To understand the last book of the Bible the reader must have achieved a certain level of consciousness. He must have at least a rudimentary grasp of the eternal and a certain feel for symbols, especially those metaphors of time and space that point to eternal truth. Without this equipment the Apocalypse is commonly read either as a grotesque phantasmagoria or as a convenient coatrack upon which to hang a fabric of theological inanity.

       John of Patmos, the writer of the Apocalypse, had been a bishop of the Church, a man of authority, a man of action, a man who had commited himself with a whole heart to actualizing the ideals of Jesus of Nazareth. John had seen his religious program overwhelmed by a heartless political structure, his congregation scattered, and himself exiled to a small island where he had little to do but reflect upon the past and gaze into the future.

       In his reflections John was informed by an intimate knowledge of scripture. The vivid images of the Hebrew writers ignited his imagination. They took the place of the people and events which had formerly filled his mind. The seven eyes of God, the plagues, the beasts from the sea and from the land, the harlot, the Lamb, the bride, the new heaven and the new earth-- all these and many more of John's images originate in various books of the Old Testament.

       Northrup Frye referred to Revelation as "a dense mosaic of allusions and quotations" from the Bible. The Apocalypse is an imaginative recreation of the entire Hebrew religious consciousness in an epic that carries us to the end of time and the return of man to the golden age.

       Blake attempted to do the same thing with the English religious consciousness, which explains why Revelation meant so much to him. His epic can just as rightly be called a "dense mosaic of allusions and quotations" from the Bible. In particular he seized upon John's images and combined them into the stuff of his prophetic poems.

       When Christ ascended into Heaven, he left his disciples with the expectation that he would soon return (See John 21.22). The writer of Revelation had lived through the years when this hope was increasingly deferred. It became more and more apparent that the return of Jesus was not within the time frame of their original expectations. John outlived his associates, and he differed from the other New Testament writers in that he was forced to look beyond the immediate events and their immediately expected outcome.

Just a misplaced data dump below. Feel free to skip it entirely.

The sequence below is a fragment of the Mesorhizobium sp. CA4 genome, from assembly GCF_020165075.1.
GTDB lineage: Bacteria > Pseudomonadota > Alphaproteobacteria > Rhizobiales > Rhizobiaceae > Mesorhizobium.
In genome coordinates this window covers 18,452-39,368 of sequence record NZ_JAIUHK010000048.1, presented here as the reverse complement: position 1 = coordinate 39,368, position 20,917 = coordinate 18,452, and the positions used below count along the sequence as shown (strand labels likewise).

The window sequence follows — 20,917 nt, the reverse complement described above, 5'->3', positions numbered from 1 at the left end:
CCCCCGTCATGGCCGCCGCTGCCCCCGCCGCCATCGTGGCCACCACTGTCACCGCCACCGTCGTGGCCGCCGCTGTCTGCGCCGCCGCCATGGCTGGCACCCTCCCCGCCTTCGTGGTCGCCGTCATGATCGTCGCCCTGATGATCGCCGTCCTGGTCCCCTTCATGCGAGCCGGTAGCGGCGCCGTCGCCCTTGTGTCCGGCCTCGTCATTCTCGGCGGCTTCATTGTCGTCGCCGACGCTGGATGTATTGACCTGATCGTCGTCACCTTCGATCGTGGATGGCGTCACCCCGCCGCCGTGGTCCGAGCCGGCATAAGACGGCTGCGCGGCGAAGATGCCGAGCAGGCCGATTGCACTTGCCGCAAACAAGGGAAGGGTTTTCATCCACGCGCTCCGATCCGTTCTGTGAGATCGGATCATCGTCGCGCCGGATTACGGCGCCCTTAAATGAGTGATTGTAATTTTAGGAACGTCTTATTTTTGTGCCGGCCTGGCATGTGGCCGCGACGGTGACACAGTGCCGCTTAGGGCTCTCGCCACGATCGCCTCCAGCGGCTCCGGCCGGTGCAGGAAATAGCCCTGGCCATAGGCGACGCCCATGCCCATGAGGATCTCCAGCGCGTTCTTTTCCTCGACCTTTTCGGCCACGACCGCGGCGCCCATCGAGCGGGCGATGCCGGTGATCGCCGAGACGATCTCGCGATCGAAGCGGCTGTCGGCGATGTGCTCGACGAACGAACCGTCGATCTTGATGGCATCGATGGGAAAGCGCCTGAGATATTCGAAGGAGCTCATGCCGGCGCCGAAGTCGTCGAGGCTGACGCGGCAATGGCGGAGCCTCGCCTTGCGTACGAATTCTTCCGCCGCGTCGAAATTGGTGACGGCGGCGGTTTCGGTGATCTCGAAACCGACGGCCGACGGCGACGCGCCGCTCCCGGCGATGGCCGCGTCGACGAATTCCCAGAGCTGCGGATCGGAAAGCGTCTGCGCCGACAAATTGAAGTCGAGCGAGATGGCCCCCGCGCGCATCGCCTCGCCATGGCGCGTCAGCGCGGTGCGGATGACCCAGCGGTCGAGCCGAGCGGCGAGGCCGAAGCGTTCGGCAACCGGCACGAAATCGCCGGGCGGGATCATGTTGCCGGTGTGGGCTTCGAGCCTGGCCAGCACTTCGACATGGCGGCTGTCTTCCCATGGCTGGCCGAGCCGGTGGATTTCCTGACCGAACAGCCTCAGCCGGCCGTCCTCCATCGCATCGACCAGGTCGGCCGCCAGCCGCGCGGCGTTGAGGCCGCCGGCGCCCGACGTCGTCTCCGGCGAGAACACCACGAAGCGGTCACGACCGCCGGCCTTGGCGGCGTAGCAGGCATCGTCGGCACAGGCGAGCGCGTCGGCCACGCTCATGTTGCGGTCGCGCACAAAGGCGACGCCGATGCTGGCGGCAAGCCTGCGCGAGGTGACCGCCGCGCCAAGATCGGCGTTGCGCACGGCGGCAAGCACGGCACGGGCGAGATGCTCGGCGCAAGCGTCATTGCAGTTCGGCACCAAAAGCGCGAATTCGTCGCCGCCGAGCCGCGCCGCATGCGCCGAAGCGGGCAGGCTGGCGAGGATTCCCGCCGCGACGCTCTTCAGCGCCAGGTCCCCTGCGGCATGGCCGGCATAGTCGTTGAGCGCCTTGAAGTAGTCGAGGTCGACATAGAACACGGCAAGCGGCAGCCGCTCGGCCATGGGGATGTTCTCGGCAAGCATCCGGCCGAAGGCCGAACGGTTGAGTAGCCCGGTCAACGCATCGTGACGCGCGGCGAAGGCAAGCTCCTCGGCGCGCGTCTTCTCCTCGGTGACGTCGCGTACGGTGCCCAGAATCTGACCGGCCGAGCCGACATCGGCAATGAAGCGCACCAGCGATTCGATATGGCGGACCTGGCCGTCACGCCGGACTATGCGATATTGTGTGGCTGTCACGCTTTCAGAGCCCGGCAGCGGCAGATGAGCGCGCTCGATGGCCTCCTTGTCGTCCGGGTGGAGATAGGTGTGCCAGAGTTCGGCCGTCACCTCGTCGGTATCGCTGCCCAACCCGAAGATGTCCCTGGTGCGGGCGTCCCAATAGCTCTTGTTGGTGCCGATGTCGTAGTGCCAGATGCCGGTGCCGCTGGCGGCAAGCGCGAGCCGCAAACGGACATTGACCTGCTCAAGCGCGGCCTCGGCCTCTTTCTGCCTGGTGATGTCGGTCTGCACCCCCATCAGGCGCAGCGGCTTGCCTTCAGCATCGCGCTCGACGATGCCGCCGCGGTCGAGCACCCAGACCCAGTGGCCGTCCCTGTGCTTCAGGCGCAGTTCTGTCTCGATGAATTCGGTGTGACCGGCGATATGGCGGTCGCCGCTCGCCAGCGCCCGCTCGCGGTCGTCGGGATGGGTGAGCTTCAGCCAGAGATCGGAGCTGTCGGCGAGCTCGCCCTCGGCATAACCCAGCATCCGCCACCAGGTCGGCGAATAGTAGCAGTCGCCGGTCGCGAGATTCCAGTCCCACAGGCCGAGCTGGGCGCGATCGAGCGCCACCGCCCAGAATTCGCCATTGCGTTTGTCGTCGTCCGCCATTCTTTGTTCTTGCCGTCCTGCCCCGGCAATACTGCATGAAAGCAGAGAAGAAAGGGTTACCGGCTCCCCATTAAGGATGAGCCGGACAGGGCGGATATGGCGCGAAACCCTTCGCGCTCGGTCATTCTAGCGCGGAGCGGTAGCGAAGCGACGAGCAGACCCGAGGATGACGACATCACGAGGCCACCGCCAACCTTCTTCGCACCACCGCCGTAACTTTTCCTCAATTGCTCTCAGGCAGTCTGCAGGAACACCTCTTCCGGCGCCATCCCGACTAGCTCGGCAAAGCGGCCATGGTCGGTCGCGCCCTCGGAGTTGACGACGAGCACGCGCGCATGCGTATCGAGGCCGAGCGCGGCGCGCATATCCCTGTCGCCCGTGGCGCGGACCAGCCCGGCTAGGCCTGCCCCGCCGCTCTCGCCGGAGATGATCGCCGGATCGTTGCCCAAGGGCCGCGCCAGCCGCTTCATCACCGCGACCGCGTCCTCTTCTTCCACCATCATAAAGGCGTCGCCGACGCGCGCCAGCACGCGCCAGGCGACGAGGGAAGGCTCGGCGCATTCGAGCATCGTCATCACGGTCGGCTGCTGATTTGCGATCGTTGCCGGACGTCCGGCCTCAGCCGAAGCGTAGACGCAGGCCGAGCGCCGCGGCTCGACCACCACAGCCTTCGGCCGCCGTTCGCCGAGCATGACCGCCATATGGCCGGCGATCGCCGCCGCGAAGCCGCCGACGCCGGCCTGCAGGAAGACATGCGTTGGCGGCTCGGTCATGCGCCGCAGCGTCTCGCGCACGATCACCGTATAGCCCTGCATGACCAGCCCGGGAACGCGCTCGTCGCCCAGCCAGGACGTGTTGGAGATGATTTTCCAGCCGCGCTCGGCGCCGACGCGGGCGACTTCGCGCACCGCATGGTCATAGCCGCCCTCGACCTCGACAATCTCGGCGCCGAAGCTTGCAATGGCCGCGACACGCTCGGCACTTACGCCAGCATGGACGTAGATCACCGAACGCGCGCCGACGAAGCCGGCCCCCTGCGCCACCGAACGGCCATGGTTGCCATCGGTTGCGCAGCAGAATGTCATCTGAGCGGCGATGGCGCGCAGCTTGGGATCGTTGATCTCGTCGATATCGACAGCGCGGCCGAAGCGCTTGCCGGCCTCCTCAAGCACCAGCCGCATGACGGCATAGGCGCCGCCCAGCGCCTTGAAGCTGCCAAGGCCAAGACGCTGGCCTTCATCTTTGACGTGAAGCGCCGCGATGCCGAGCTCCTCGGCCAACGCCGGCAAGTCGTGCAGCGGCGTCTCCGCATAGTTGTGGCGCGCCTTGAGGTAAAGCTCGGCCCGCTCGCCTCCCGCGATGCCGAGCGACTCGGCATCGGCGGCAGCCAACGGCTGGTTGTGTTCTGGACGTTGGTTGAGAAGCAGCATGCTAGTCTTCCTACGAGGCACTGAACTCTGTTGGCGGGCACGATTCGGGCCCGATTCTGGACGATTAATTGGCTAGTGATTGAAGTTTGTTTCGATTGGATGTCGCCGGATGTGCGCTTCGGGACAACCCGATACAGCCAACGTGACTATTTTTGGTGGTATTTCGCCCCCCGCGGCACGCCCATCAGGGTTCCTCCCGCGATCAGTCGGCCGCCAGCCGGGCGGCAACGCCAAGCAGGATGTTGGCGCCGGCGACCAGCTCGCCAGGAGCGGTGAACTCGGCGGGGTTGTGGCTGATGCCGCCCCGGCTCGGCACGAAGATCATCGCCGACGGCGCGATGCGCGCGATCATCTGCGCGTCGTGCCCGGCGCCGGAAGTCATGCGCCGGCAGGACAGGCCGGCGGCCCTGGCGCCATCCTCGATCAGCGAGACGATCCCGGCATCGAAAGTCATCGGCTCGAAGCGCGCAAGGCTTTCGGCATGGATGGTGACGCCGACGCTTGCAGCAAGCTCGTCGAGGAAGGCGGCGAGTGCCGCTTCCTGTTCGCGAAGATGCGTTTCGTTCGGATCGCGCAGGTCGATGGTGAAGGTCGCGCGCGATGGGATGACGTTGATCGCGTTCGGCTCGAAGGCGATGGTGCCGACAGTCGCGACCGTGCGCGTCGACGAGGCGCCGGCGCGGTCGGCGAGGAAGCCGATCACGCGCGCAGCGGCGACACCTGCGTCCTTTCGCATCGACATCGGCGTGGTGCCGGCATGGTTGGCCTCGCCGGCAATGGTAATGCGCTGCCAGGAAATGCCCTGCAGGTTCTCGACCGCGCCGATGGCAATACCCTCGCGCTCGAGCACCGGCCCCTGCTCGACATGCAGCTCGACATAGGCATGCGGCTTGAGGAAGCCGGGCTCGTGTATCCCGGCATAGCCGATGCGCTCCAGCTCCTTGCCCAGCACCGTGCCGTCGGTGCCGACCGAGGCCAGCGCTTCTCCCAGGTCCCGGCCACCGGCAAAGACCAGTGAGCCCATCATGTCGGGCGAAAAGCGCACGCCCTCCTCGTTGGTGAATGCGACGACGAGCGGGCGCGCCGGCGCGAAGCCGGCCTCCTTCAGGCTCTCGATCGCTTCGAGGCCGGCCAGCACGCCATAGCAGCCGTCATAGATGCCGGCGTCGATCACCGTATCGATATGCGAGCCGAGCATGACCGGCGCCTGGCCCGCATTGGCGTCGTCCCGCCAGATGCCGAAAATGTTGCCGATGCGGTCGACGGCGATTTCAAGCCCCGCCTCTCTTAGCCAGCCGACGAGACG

He was forced to look into a more complex future. The rigor of this necessity freed him from the limited time frame that characterizes most of the New Testament. He knew the Old Testament truth that "a thousand years in thy sight are but as yesterday". He of all the writers of the New Testament had been most significantly disappointed in his temporal hopes and forced to lift his mind from time to the eternal. That's why his is the most symbolic book, and that's why it most appealed to Blake.

       Blake used all of the symbols we have just noted and many others as well. He had brooded over these images for a life time, and they were fraught with meaning to him. They conveyed to him not only John's meanings but the original meanings of the O.T. writers from whom John had borrowed them, plus untold accretions of additional meanings acquired in the two millenia since.

       It's doubtful that John's images mean to anyone today exactly what they meant to him. That's the nature of the symbols of eternity: their temporal meanings change with the times. Our religious consciousness changes with the times; even our images of God change with the times--not just in the historical frame but in the personal frame of a man's lifetime.

       Blake took the images of Revelation--and of the rest of the Bible as well--and recreated them so as to express the evolving spiritual consciousness of his day, and ours. The images link us to our heritage, the consciousness evolves, the Spirit is timeless.

       Two of the primary images of Revelation are the "woman clothed with the sun" and the"great whore that sitteth upon many waters". Much of the interest of John's epic lies in the conflict between these two women; they respectively represent spiritual Jerusalem and spiritual Rome. The first woman is driven into the wilderness by the Great Red Dragon; the Whore sits upon his back. But in due time the Whore is burned (much to the satisfaction of the faithful) while the other woman becomes the Bride of the Lamb.

       A minimal knowledge of this symbolism prepares one to appreciate Blake's use of the same images to tell the same story. 'The Four Zoas' was first called 'Vala': she is the woman with whom Blake began, and she originally included both of John's women. But the Moment of Grace released in Blake the vision of Jerusalem, and the long poem bearing her name recounts her suffering at the hands of the other, who gradually evolves into the Whore.

       Like John's woman clothed with the sun Jerusalem is driven into the wilderness and continually oppressed and afflicted by the forces of the Beast and the Whore. Vala, eventually manifested as Rahab, is finally burned; the scene in 4Z at the end of Night viii, contains one of Blake's most explicit and extended quotations from Revelation.

       Here as in all of Blake's work he takes the biblical material, and while remaining largely faithful to its accidents, shows us new essence. Part of the final essence of Jerusalem is that her name is Liberty (Jerusalem plate 26), another manifestation of Blake's most vital lesson for us.